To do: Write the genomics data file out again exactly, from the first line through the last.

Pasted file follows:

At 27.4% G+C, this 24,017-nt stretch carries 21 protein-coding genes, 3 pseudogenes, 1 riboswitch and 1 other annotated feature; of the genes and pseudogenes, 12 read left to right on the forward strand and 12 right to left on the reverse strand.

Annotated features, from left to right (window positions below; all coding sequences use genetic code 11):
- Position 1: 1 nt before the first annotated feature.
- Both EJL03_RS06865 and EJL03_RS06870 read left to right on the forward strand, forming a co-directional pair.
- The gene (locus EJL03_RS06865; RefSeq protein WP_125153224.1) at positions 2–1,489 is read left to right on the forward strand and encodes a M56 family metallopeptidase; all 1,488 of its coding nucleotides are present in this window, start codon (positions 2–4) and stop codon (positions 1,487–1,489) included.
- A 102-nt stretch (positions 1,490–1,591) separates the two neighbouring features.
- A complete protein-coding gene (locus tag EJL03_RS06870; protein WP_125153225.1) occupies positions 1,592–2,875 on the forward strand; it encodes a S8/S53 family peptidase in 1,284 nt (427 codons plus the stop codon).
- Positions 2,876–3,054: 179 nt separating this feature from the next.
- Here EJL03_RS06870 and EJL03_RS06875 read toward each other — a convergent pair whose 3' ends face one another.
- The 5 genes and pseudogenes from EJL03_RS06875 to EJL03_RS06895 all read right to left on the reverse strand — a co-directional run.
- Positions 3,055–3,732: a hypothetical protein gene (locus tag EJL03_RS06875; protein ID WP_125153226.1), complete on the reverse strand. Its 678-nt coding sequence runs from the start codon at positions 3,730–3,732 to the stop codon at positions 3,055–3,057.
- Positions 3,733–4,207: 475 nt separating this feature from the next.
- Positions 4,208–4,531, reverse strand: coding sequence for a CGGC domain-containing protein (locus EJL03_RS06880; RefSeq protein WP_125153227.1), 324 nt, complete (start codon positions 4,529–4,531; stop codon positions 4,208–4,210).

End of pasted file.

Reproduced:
At 27.4% G+C, this 24,017-nt stretch carries 21 protein-coding genes, 3 pseudogenes, 1 riboswitch and 1 other annotated feature; of the genes and pseudogenes, 12 read left to right on the forward strand and 12 right to left on the reverse strand.

Annotated features, from left to right (window positions below; all coding sequences use genetic code 11):
- Position 1: 1 nt before the first annotated feature.
- Both EJL03_RS06865 and EJL03_RS06870 read left to right on the forward strand, forming a co-directional pair.
- The gene (locus EJL03_RS06865; RefSeq protein WP_125153224.1) at positions 2–1,489 is read left to right on the forward strand and encodes a M56 family metallopeptidase; all 1,488 of its coding nucleotides are present in this window, start codon (positions 2–4) and stop codon (positions 1,487–1,489) included.
- A 102-nt stretch (positions 1,490–1,591) separates the two neighbouring features.
- A complete protein-coding gene (locus tag EJL03_RS06870; protein WP_125153225.1) occupies positions 1,592–2,875 on the forward strand; it encodes a S8/S53 family peptidase in 1,284 nt (427 codons plus the stop codon).
- Positions 2,876–3,054: 179 nt separating this feature from the next.
- Here EJL03_RS06870 and EJL03_RS06875 read toward each other — a convergent pair whose 3' ends face one another.
- The 5 genes and pseudogenes from EJL03_RS06875 to EJL03_RS06895 all read right to left on the reverse strand — a co-directional run.
- Positions 3,055–3,732: a hypothetical protein gene (locus tag EJL03_RS06875; protein ID WP_125153226.1), complete on the reverse strand. Its 678-nt coding sequence runs from the start codon at positions 3,730–3,732 to the stop codon at positions 3,055–3,057.
- Positions 3,733–4,207: 475 nt separating this feature from the next.
- Positions 4,208–4,531, reverse strand: coding sequence for a CGGC domain-containing protein (locus EJL03_RS06880; RefSeq protein WP_125153227.1), 324 nt, complete (start codon positions 4,529–4,531; stop codon positions 4,208–4,210).